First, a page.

Recognizing the important role that faith leaders play in promoting a more just nation and world, the Center for American Progress last week named 12 faith leaders, including two Indian-Americans, to watch in 2017.
“As a new presidential administration and congressional and state legislative sessions begin, the faith leaders can play a critical role in holding political leaders accountable,” the nonpartisan policy institute said Jan. 18.
The 12 faith leaders named by CAP include Suhag Shukla, executive director, legal counsel, and co-founder of Hindu American Foundation, and Sapreet Kaur, executive director of Sikh Coalition.
“Following an election cycle filled with hateful rhetoric about immigrants, women, people with disabilities, people of color, and religious minorities, people of faith will be integral to fighting injustice and ensuring that all people are treated with dignity and equity,” CAP said in a press release two days before the scheduled inaugural of President Donald Trump.
It noted that Shukla has positioned HAF as a strong voice in the national debate about the separation of church and state, consistently speaking out about issues of Hinduphobia and the rights of religious minorities.
“Prioritizing legal advocacy, HAF regularly weighs in on cases related to religious discrimination and accommodations. Educating the Hindu American community on their rights regarding religious liberty is a core part of this work,” it said.
CAP said that HAF participates in the (Obama Administration’s) White House Initiative on Asian American Pacific Islanders Act to change platform to combat bullying and it recently published a report on classroom bullying titled ‘Bullying and Bias Against Hindu Students in American Schools.’ The report examines Hindu American students’ experiences with bullying in schools and offers recommendations to address this bias.
“Shukla embodies true religious liberty, ensuring that plurality and the rights of religious minorities are at the heart of religious freedom advocacy,” CAP said.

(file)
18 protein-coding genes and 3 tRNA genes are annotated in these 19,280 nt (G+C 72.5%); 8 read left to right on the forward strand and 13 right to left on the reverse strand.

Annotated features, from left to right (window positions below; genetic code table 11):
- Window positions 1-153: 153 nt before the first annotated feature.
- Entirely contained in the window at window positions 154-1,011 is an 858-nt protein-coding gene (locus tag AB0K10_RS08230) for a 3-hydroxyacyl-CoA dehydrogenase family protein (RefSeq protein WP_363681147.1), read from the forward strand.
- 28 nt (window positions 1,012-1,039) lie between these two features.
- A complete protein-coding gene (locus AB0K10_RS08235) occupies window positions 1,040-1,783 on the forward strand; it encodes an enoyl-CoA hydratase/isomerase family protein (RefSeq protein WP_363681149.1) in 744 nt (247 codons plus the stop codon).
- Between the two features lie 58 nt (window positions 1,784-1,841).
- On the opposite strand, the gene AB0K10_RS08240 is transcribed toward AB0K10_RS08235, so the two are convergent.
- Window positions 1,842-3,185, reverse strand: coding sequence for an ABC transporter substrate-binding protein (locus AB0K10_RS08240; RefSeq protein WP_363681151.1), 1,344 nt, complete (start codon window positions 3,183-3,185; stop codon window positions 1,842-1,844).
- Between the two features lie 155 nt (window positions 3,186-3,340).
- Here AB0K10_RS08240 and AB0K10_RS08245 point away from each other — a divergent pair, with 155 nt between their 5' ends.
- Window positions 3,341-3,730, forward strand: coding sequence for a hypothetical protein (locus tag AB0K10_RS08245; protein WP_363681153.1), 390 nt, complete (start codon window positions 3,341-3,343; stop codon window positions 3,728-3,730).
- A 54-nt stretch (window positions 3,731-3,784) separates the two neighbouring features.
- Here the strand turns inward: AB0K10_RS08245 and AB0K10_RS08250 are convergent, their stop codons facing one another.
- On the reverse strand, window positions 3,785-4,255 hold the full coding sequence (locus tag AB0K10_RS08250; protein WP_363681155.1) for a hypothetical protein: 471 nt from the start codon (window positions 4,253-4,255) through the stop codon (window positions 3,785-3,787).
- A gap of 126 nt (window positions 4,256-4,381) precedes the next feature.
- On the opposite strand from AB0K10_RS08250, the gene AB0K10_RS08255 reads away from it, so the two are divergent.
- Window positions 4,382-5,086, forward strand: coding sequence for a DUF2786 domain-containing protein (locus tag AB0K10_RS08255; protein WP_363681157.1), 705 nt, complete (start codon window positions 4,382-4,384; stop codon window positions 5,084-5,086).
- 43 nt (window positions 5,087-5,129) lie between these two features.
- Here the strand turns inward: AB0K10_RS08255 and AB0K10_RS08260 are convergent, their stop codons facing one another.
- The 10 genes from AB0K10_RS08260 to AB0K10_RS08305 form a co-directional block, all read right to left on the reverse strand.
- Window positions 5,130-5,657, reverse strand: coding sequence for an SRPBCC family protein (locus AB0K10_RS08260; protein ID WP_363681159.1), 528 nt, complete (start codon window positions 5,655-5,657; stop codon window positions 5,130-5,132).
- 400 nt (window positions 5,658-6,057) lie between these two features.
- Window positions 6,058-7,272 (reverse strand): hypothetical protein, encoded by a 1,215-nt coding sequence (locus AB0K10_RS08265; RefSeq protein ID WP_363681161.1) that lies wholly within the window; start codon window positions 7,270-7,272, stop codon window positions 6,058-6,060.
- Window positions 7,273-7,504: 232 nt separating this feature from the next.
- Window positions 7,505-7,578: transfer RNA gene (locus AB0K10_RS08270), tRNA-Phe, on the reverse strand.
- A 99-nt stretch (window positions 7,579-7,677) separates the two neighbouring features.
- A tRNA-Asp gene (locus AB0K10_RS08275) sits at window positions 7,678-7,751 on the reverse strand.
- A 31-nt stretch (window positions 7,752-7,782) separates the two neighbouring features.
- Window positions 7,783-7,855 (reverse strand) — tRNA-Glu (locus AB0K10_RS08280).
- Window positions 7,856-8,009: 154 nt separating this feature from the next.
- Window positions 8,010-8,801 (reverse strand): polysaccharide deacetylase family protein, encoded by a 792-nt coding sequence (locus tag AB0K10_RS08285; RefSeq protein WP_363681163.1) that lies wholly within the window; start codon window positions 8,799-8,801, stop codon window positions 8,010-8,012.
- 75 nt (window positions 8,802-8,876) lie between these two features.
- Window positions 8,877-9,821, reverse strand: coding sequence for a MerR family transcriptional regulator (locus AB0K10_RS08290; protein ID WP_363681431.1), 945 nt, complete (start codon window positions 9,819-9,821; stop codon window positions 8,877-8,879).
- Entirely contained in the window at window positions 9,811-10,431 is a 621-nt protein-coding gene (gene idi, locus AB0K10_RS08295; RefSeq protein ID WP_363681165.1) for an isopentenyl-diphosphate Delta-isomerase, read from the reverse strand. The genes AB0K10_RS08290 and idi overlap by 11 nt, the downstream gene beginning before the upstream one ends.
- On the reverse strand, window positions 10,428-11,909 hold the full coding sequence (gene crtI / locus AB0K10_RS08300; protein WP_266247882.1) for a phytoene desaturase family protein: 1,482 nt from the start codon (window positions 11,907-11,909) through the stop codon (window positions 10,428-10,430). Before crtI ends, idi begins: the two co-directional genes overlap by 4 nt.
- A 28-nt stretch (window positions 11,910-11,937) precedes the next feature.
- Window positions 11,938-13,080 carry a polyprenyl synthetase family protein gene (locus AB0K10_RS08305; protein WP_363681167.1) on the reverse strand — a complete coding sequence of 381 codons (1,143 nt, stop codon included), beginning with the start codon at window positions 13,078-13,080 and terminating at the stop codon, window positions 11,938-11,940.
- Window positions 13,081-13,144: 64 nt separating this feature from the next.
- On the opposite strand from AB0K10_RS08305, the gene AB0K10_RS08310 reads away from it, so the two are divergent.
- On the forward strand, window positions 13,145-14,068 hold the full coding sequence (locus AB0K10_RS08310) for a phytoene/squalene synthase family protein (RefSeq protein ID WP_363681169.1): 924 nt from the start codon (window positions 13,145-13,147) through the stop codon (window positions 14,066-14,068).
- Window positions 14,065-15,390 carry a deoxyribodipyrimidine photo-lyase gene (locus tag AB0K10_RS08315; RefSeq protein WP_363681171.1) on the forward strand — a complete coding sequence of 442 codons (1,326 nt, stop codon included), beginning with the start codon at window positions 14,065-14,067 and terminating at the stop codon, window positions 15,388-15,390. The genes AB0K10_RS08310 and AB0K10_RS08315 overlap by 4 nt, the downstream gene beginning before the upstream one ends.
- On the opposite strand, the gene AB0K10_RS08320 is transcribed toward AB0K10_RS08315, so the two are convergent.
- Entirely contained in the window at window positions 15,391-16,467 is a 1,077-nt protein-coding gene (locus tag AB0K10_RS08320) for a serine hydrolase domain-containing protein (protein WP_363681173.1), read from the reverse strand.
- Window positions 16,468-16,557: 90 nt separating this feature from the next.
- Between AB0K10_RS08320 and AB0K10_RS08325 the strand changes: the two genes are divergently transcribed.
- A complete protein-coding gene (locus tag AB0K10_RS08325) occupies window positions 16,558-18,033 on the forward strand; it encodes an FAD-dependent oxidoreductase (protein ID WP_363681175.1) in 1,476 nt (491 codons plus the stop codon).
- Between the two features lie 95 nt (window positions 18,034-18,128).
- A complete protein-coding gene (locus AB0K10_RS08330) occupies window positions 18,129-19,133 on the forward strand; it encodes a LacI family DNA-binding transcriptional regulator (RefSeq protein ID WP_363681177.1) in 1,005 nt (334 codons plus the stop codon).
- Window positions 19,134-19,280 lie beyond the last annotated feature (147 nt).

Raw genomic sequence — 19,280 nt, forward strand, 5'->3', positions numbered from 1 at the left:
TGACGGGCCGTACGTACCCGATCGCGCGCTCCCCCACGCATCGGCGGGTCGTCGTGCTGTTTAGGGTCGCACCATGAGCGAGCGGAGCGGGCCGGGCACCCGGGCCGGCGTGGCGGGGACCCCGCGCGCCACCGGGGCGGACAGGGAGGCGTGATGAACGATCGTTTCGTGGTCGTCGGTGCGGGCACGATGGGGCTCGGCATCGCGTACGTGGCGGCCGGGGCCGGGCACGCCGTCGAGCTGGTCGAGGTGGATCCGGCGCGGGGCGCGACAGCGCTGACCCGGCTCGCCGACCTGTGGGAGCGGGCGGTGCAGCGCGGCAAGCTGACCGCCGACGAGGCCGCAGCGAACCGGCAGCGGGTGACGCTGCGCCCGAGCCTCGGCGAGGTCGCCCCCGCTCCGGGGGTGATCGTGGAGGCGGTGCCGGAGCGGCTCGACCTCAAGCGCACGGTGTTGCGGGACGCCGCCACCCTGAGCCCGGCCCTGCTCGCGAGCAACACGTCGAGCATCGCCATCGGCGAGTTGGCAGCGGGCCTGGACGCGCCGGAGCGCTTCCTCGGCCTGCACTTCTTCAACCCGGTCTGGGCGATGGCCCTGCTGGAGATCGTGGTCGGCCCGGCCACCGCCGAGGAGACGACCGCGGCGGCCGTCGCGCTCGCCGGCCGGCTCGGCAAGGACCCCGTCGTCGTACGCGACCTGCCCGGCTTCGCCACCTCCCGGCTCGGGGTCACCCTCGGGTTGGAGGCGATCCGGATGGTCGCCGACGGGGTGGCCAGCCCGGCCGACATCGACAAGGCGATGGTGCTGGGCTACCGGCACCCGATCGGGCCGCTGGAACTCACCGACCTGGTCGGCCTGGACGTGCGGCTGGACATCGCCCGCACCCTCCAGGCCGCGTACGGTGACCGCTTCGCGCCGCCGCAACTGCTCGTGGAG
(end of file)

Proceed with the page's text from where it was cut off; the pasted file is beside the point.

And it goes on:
Commenting on the recognition, Shukla said she is humbled to be included alongside other prominent American faith leaders, but noted that HAF’s work has only been possible because of the dedication and hard work of the entire team as well as that of our supporters.
Sapreet Kaur, the other Indian-American, who leads the Sikh Coalition, has transformed it into a large and visible civil rights organization that provides legal defense and advocates on issues of hate crimes, racial and religious profiling, safe schools, employment discrimination, and religious liberty, CAP noted.
Shedding a light on the lesser-recognized faith, Kaur was the first Sikh in 2013 to speak at a Presidential Inaugural prayer Service. In 2016, Kaur and her team launched the groundbreaking Sikh Project, a collection of photographs of diverse Sikh Americans that complicates the narrative and sparks conversation about what it means to be American.
“In all of her work, Kaur prioritizes building bridges within the interfaith community, ensuring that the Sikh Coalition’s advocacy work supports not only Sikh civil rights but also the rights of all people,” it said.
“Going forward, Kaur is committed to pushing back on attacks on religious minorities and lesser-known communities and taking a stand against fear mongering and discrimination,” CAP noted.